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Title: HAZMAT. II. Ultraviolet Variability of Low-mass Stars in the GALEX Archive

Abstract

The ultraviolet (UV) light from a host star influences a planet’s atmospheric photochemistry and will affect interpretations of exoplanetary spectra from future missions like the James Webb Space Telescope . These effects will be particularly critical in the study of planetary atmospheres around M dwarfs, including Earth-sized planets in the habitable zone. Given the higher activity levels of M dwarfs compared to Sun-like stars, time-resolved UV data are needed for more accurate input conditions for exoplanet atmospheric modeling. The Galaxy Evolution Explorer ( GALEX ) provides multi-epoch photometric observations in two UV bands: near-ultraviolet (NUV; 1771–2831 Å) and far-ultraviolet (FUV; 1344–1786 Å). Within 30 pc of Earth, there are 357 and 303 M dwarfs in the NUV and FUV bands, respectively, with multiple GALEX observations. Simultaneous NUV and FUV detections exist for 145 stars in both GALEX bands. Our analyses of these data show that low-mass stars are typically more variable in the FUV than the NUV. Median variability increases with later spectral types in the NUV with no clear trend in the FUV. We find evidence that flares increase the FUV flux density far more than the NUV flux density, leading to variable FUV to NUV flux density ratiosmore » in the GALEX bandpasses.The ratio of FUV to NUV flux is important for interpreting the presence of atmospheric molecules in planetary atmospheres such as oxygen and methane as a high FUV to NUV ratio may cause false-positive biosignature detections. This ratio of flux density in the GALEX bands spans three orders of magnitude in our sample, from 0.008 to 4.6, and is 1 to 2 orders of magnitude higher than for G dwarfs like the Sun. These results characterize the UV behavior for the largest set of low-mass stars to date.« less

Authors:
 [1];  [2]
  1. Department of Astronomy and Astrophysics, University of California, 1156 High Street, Santa Cruz, CA 95064 (United States)
  2. School of Earth and Space Exploration, Arizona State University, 781 S Terrace Road, Tempe, AZ 85281 (United States)
Publication Date:
OSTI Identifier:
22663355
Resource Type:
Journal Article
Resource Relation:
Journal Name: Astronomical Journal (Online); Journal Volume: 154; Journal Issue: 2; Other Information: Country of input: International Atomic Energy Agency (IAEA)
Country of Publication:
United States
Language:
English
Subject:
79 ASTROPHYSICS, COSMOLOGY AND ASTRONOMY; COMPARATIVE EVALUATIONS; DWARF STARS; FAR ULTRAVIOLET RADIATION; FLUX DENSITY; GALACTIC EVOLUTION; GALAXIES; MASS; METHANE; MOLECULES; NEAR ULTRAVIOLET RADIATION; OXYGEN; PHOTOCHEMISTRY; PLANETARY ATMOSPHERES; PLANETS; SPACE; SUN; TELESCOPES

Citation Formats

Miles, Brittany E., and Shkolnik, Evgenya L., E-mail: bmiles@ucsc.edu. HAZMAT. II. Ultraviolet Variability of Low-mass Stars in the GALEX Archive. United States: N. p., 2017. Web. doi:10.3847/1538-3881/AA71AB.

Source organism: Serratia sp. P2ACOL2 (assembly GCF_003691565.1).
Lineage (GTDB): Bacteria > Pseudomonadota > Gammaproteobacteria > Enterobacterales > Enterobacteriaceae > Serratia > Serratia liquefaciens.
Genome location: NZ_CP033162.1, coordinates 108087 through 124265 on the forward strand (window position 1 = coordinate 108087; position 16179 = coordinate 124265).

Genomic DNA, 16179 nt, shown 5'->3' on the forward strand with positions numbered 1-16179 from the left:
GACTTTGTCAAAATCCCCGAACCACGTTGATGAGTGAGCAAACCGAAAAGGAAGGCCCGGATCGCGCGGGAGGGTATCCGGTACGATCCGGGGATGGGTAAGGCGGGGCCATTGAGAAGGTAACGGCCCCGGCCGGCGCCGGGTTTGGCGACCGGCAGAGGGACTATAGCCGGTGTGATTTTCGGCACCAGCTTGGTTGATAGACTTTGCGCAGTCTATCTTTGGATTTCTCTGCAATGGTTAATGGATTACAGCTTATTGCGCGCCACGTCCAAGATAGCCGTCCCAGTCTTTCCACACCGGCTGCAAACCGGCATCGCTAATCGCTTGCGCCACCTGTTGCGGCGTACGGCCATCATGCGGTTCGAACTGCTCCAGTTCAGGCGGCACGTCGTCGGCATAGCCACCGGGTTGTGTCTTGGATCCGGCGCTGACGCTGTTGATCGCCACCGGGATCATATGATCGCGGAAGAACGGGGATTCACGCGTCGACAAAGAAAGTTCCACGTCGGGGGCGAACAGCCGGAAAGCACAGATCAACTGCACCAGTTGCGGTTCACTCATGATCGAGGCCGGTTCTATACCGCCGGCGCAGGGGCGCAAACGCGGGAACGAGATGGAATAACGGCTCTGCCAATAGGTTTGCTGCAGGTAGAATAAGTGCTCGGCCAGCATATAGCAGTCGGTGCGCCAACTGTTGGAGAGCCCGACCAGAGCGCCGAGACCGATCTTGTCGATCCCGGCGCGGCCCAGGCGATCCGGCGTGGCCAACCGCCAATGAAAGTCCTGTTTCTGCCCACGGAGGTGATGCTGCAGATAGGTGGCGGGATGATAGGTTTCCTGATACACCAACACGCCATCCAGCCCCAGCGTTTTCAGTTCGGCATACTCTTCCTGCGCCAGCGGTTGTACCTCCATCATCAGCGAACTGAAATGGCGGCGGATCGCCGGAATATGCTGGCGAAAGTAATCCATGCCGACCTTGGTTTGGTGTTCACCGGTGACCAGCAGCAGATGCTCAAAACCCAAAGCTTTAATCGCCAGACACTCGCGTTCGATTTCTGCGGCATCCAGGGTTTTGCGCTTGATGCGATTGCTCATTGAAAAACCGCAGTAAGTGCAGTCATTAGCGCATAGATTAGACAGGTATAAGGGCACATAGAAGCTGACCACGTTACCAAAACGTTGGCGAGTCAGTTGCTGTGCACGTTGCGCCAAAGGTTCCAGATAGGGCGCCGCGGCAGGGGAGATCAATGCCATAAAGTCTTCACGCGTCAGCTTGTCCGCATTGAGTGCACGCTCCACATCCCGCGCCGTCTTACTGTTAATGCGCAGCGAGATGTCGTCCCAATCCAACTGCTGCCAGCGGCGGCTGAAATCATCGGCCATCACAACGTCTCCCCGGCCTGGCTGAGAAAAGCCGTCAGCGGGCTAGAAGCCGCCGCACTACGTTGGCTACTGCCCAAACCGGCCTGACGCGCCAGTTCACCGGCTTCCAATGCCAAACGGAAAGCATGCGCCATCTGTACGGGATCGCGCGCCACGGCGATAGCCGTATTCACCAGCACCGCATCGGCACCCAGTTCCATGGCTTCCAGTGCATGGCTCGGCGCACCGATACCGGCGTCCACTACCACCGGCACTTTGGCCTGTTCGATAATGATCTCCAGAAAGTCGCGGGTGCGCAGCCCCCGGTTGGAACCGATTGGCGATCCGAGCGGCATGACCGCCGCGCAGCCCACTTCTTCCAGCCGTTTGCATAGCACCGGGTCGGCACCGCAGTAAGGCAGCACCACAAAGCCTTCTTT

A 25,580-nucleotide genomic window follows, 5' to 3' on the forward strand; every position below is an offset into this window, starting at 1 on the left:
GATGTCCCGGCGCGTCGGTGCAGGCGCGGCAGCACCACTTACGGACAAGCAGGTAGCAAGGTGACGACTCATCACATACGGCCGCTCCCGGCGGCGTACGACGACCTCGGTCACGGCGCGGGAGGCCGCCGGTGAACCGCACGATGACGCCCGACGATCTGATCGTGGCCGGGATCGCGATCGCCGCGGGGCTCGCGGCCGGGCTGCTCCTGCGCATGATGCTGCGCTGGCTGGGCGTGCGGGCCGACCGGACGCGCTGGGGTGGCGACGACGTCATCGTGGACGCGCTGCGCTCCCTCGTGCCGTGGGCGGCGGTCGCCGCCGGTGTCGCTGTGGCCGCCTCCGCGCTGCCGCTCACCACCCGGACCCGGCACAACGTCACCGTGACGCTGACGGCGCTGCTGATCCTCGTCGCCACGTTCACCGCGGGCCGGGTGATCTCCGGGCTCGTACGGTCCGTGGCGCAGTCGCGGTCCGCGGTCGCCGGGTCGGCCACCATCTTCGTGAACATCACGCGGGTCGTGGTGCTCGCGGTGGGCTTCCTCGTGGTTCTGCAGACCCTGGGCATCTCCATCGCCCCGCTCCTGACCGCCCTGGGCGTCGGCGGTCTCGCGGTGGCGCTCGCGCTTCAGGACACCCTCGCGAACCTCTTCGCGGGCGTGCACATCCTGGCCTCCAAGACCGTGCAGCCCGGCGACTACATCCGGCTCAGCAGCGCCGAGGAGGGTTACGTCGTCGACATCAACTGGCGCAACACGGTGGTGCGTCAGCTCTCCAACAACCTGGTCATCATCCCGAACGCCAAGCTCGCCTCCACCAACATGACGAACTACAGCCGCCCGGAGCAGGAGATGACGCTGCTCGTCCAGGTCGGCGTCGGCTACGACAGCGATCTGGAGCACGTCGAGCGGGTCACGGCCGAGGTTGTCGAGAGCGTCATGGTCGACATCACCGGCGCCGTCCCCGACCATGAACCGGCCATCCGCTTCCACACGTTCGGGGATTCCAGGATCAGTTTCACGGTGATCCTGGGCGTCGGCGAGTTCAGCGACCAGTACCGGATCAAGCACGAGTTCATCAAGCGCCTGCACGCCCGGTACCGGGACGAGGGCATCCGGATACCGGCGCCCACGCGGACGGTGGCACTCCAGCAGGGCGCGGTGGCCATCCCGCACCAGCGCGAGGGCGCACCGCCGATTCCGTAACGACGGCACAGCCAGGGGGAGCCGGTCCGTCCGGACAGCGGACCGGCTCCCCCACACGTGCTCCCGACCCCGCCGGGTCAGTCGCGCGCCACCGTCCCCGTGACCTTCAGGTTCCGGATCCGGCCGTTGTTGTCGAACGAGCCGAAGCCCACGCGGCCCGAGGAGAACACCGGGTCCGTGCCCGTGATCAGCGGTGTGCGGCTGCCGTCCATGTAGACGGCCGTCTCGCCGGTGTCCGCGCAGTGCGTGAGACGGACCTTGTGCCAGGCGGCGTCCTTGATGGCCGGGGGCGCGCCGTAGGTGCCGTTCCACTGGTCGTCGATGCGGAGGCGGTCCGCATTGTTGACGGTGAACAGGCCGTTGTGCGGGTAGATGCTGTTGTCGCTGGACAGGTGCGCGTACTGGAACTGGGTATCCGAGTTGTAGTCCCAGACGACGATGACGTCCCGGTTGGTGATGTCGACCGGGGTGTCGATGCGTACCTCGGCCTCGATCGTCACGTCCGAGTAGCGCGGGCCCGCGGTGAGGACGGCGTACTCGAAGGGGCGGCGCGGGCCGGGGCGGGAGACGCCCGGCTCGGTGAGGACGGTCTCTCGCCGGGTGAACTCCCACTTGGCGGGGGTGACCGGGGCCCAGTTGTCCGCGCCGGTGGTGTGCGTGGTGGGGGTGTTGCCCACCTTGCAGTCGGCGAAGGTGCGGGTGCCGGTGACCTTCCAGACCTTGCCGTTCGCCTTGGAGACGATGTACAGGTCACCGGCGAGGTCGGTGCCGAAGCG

Miles, Brittany E., & Shkolnik, Evgenya L., E-mail: bmiles@ucsc.edu. HAZMAT. II. Ultraviolet Variability of Low-mass Stars in the GALEX Archive. United States. doi:10.3847/1538-3881/AA71AB.
Miles, Brittany E., and Shkolnik, Evgenya L., E-mail: bmiles@ucsc.edu. Tue . "HAZMAT. II. Ultraviolet Variability of Low-mass Stars in the GALEX Archive". United States. doi:10.3847/1538-3881/AA71AB.
@article{osti_22663355,
title = {HAZMAT. II. Ultraviolet Variability of Low-mass Stars in the GALEX Archive},
author = {Miles, Brittany E. and Shkolnik, Evgenya L., E-mail: bmiles@ucsc.edu},
abstractNote = {The ultraviolet (UV) light from a host star influences a planet’s atmospheric photochemistry and will affect interpretations of exoplanetary spectra from future missions like the James Webb Space Telescope . These effects will be particularly critical in the study of planetary atmospheres around M dwarfs, including Earth-sized planets in the habitable zone. Given the higher activity levels of M dwarfs compared to Sun-like stars, time-resolved UV data are needed for more accurate input conditions for exoplanet atmospheric modeling. The Galaxy Evolution Explorer ( GALEX ) provides multi-epoch photometric observations in two UV bands: near-ultraviolet (NUV; 1771–2831 Å) and far-ultraviolet (FUV; 1344–1786 Å). Within 30 pc of Earth, there are 357 and 303 M dwarfs in the NUV and FUV bands, respectively, with multiple GALEX observations. Simultaneous NUV and FUV detections exist for 145 stars in both GALEX bands. Our analyses of these data show that low-mass stars are typically more variable in the FUV than the NUV. Median variability increases with later spectral types in the NUV with no clear trend in the FUV. We find evidence that flares increase the FUV flux density far more than the NUV flux density, leading to variable FUV to NUV flux density ratios in the GALEX bandpasses.The ratio of FUV to NUV flux is important for interpreting the presence of atmospheric molecules in planetary atmospheres such as oxygen and methane as a high FUV to NUV ratio may cause false-positive biosignature detections. This ratio of flux density in the GALEX bands spans three orders of magnitude in our sample, from 0.008 to 4.6, and is 1 to 2 orders of magnitude higher than for G dwarfs like the Sun. These results characterize the UV behavior for the largest set of low-mass stars to date.},
doi = {10.3847/1538-3881/AA71AB},
journal = {Astronomical Journal (Online)},
number = 2,
volume = 154,
place = {United States},
year = {Tue Aug 01 00:00:00 EDT 2017},
month = {Tue Aug 01 00:00:00 EDT 2017}
}